Following breakfast, we met our young, smart private guide from Funky Tours at the tour company’s office. She gave us a very nice tour of central Sarajevo that ranged from metal worker shops to the Latin Bridge where Archduke Franz Ferdinand was shot to a city park where retirees played chess on a large chess board painted on concrete to the eternal flame that recognizes Yugoslavians of all nationalities and religions who freed Sarajevo from Nazi rule. The tour concluded with… Bosnian coffee!... and conversation... at a large, open, busy coffee shop in the Baščaršija.

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The Afternoon

After a quick break at the guesthouse, we decided to heed the advice of Mustafa, our guide from the previous day, who recommended we go to the City View Hotel and visit its 10th-floor café with great views over Sarajevo. Mustafa, by the way, had taken us to the Sarajevo Tunnel and shared his story of walking the length of the tunnel to get supplies for his family when he was 14 years old. After our visit at the café, we watched the retirees play chess again at the nearby park.

The Homemade Dinner

We then headed back to the hotel to be picked up for our next activity… dinner… with a Bosnian grandmother, mother, and 14-year-old son… in an apartment building with bullet holes still ringing many of the windows in the building. The grandmother had lived there during the Bosnian War. The mother was 2 months old at the beginning of the war. As we ate the homemade meal that included vegetables from the family’s garden, the young adult and I learned the family’s perspective on Tito, the War, and modern life.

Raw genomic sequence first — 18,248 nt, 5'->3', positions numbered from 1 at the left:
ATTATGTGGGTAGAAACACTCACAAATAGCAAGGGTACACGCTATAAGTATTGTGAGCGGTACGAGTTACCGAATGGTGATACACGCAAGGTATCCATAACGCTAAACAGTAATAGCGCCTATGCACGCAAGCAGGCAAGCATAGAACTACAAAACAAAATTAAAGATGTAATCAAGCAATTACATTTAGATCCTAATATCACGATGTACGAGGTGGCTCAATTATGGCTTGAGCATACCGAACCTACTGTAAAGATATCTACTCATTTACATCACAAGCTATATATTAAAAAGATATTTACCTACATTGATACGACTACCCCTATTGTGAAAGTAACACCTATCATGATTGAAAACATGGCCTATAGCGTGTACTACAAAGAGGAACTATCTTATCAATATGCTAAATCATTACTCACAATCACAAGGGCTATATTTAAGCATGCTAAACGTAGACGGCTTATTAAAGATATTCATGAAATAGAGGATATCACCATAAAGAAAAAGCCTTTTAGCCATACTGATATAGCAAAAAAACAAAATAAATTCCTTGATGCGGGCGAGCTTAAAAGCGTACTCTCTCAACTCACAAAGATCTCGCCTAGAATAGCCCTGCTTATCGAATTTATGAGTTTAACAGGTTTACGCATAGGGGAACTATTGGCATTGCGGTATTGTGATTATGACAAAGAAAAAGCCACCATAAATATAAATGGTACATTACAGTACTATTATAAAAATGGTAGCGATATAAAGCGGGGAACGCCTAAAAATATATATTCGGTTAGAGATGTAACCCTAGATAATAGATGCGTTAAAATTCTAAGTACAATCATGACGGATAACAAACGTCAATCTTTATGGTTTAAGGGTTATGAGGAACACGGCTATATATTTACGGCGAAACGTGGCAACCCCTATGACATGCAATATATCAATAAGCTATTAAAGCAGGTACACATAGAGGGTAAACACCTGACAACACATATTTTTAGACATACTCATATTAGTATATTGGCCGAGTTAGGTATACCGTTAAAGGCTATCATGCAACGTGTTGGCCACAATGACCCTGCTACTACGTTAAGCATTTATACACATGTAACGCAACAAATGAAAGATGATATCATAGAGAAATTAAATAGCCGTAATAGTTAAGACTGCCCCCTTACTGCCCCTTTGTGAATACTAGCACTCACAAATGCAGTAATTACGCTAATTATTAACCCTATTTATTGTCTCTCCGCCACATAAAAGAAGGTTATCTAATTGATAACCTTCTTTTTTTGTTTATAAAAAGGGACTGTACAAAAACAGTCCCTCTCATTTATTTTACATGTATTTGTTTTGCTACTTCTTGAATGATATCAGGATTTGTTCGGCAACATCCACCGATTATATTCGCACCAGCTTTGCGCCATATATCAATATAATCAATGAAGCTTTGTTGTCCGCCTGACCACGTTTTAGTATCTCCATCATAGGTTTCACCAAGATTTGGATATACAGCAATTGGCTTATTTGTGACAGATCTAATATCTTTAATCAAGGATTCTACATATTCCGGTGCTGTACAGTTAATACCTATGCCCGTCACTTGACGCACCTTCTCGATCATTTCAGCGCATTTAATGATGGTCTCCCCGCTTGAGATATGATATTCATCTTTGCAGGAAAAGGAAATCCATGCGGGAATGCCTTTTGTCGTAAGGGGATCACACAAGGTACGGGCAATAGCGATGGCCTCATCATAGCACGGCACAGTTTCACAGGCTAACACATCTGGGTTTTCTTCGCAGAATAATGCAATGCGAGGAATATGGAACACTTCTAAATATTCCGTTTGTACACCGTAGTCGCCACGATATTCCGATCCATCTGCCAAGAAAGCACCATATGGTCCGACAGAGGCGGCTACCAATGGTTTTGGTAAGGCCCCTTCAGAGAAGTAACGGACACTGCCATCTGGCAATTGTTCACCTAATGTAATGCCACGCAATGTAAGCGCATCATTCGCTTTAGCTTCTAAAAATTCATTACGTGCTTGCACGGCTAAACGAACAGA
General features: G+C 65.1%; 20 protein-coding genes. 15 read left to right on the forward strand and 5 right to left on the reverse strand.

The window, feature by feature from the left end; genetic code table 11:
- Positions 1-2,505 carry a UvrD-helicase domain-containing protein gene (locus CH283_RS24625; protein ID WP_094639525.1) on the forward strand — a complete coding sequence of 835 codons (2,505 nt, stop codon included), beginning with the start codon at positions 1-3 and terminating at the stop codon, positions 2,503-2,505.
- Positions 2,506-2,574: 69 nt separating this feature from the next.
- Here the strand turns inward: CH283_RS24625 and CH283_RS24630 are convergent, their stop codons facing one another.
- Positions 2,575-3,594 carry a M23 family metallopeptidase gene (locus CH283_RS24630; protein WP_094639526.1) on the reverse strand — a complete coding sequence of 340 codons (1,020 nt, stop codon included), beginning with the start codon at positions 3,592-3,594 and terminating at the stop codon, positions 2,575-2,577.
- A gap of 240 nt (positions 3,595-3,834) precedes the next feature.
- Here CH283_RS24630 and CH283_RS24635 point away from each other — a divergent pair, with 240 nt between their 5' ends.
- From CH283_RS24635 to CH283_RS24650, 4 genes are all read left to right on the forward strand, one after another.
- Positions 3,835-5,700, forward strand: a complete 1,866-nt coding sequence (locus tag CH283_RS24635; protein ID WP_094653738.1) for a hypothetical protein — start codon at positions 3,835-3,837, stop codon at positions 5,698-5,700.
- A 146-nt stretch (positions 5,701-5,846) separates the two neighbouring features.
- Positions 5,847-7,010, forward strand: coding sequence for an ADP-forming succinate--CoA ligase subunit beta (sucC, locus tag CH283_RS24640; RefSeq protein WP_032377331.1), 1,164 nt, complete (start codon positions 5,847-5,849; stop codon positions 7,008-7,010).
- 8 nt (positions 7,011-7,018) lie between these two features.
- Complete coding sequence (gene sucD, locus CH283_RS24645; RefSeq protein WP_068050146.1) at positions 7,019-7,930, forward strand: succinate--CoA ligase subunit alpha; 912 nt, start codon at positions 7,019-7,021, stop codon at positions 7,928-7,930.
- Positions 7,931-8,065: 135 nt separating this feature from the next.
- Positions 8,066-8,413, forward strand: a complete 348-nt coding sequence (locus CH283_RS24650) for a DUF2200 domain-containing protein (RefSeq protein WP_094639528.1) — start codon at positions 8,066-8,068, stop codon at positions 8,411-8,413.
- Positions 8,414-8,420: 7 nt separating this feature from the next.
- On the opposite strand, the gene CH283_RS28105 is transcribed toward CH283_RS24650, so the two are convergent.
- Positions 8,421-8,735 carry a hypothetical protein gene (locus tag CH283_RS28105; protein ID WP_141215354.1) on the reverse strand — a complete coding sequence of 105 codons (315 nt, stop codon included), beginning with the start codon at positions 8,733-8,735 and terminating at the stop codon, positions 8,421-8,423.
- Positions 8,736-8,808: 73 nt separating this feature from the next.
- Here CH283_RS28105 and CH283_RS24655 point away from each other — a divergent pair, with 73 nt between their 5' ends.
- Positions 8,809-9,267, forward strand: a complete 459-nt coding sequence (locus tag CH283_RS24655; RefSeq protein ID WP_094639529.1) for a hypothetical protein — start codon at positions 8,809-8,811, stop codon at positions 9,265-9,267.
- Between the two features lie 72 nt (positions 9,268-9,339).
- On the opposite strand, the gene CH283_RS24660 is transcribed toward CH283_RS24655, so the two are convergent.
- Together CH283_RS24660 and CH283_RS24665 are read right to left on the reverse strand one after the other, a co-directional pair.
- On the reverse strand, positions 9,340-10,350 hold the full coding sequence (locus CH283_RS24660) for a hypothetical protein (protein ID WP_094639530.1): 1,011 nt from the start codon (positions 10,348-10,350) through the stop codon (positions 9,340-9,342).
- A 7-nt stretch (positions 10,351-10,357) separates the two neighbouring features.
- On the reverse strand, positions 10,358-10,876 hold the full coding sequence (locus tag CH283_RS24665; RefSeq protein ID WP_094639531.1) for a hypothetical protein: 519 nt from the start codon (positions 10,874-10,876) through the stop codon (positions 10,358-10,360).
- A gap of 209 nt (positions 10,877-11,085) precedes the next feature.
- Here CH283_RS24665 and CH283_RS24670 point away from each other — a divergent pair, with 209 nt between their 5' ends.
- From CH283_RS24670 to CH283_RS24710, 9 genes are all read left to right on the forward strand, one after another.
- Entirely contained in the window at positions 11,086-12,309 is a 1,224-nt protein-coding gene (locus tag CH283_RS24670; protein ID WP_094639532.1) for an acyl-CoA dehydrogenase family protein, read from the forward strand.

We asked the family if they would help us understand our encounter earlier in the day. We were told that it is Bosnian lore that when coffee is spilled, good fortune and/or money is coming to the person in whose direction the coffee was spilled (remember that detail?). Our tip was probably a few nights worth of tips – maybe more. The mother said she had worked as a waitress in a restaurant and never received a tip like that.

We finished our meal with homemade baklava and… yes!... more Bosnian coffee. The time for our departure neared, and the family graciously let us take a selfie of the five of us.

The Park

After dinner, there was a lot of daylight left. We returned to the park to watch the old guys play chess. I was secretly hoping they would invite the young adult to play, but an invitation was never extended.

There was another chess board drawn on the ground nearby. The young adult and I set up the pieces to play. A couple of teenagers came and sat on a nearby bench to watch, and I struck up a conversation with them. First, they complained that the old guys would never let anyone else play on the “good” chess board. Then, they asked where we were from and why we were in Bosnia. They also gave a list of places to see, which I dutifully recorded in my phone. One teen had to leave; to the other I offered the chance to play the young adult in chess. He accepted. It was a nice experience.

The Walk